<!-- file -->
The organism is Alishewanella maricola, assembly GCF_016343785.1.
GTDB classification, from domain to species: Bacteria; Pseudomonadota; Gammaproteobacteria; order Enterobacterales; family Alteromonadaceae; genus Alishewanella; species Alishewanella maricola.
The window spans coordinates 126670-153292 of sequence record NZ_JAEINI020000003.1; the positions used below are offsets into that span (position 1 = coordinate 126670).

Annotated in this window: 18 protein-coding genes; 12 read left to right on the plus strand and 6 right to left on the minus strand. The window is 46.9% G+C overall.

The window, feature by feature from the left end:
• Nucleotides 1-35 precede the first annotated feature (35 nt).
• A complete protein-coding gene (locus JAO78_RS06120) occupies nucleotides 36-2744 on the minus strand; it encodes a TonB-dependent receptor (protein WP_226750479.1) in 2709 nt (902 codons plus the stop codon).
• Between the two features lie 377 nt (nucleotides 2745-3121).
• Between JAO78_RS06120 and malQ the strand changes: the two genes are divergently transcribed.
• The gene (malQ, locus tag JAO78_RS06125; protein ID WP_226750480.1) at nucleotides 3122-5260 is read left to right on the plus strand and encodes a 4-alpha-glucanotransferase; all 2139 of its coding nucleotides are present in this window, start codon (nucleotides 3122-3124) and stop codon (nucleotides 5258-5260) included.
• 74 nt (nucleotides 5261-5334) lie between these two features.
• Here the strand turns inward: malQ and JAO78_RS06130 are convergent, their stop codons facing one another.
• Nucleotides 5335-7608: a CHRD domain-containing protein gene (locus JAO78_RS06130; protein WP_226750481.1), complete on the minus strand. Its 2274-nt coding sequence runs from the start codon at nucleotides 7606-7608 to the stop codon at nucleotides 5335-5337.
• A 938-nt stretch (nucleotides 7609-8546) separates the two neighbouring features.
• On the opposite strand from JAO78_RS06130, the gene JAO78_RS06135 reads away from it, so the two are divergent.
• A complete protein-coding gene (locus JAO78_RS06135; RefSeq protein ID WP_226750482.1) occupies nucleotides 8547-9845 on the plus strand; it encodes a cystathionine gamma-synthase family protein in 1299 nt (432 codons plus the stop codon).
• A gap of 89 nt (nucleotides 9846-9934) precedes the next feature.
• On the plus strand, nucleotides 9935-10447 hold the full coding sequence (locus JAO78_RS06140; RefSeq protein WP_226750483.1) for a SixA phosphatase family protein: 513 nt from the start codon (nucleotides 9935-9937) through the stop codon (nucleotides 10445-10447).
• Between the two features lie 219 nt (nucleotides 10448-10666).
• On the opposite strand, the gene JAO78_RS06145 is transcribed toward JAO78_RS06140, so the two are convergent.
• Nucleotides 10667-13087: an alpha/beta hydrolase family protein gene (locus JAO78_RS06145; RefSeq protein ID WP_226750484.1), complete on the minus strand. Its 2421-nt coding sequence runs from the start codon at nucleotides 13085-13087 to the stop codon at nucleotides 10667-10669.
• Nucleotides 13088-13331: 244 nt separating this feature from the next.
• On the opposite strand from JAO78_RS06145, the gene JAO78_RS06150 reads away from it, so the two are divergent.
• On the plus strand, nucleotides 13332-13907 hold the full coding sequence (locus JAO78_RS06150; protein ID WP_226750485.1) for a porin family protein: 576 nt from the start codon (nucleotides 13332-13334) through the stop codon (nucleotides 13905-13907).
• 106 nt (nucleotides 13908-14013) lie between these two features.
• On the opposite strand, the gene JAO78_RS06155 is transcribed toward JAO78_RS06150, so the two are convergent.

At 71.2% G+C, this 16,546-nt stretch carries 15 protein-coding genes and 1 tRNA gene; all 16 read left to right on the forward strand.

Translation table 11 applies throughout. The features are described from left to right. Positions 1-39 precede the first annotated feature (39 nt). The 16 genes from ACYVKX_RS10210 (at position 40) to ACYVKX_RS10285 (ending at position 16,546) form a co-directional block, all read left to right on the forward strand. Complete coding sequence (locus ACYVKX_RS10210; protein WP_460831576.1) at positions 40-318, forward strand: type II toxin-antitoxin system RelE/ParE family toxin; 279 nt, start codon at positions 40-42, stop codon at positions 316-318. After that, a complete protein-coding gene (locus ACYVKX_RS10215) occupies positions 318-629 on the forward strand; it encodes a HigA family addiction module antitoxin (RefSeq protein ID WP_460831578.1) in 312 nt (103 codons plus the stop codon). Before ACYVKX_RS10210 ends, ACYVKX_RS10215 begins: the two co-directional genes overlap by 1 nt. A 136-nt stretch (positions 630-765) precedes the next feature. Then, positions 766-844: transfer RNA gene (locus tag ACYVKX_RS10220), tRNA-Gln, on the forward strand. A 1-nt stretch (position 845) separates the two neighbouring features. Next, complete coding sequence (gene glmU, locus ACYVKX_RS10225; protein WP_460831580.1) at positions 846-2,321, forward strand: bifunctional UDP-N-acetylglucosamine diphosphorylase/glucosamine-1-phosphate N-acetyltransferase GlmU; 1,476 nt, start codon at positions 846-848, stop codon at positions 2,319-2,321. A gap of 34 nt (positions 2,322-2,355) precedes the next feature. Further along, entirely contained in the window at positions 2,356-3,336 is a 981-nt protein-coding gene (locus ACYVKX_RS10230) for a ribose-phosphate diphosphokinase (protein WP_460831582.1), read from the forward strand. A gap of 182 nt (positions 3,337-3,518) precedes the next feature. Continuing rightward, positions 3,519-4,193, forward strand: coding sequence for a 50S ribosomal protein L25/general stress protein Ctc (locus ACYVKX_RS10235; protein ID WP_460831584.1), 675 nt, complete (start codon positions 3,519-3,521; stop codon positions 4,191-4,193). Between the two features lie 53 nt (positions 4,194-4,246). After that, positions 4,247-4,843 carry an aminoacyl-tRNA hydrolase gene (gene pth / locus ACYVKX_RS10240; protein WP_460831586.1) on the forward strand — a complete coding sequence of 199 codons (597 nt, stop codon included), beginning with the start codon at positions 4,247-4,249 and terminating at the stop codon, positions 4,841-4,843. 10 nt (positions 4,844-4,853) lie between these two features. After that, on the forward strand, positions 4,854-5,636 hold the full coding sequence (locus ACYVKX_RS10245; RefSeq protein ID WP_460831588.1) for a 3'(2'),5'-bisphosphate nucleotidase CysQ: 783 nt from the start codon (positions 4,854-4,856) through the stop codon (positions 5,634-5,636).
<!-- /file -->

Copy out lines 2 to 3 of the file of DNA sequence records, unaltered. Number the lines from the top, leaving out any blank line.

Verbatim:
GTDB classification, from domain to species: Bacteria; Pseudomonadota; Gammaproteobacteria; order Enterobacterales; family Alteromonadaceae; genus Alishewanella; species Alishewanella maricola.
The window spans coordinates 126670-153292 of sequence record NZ_JAEINI020000003.1; the positions used below are offsets into that span (position 1 = coordinate 126670).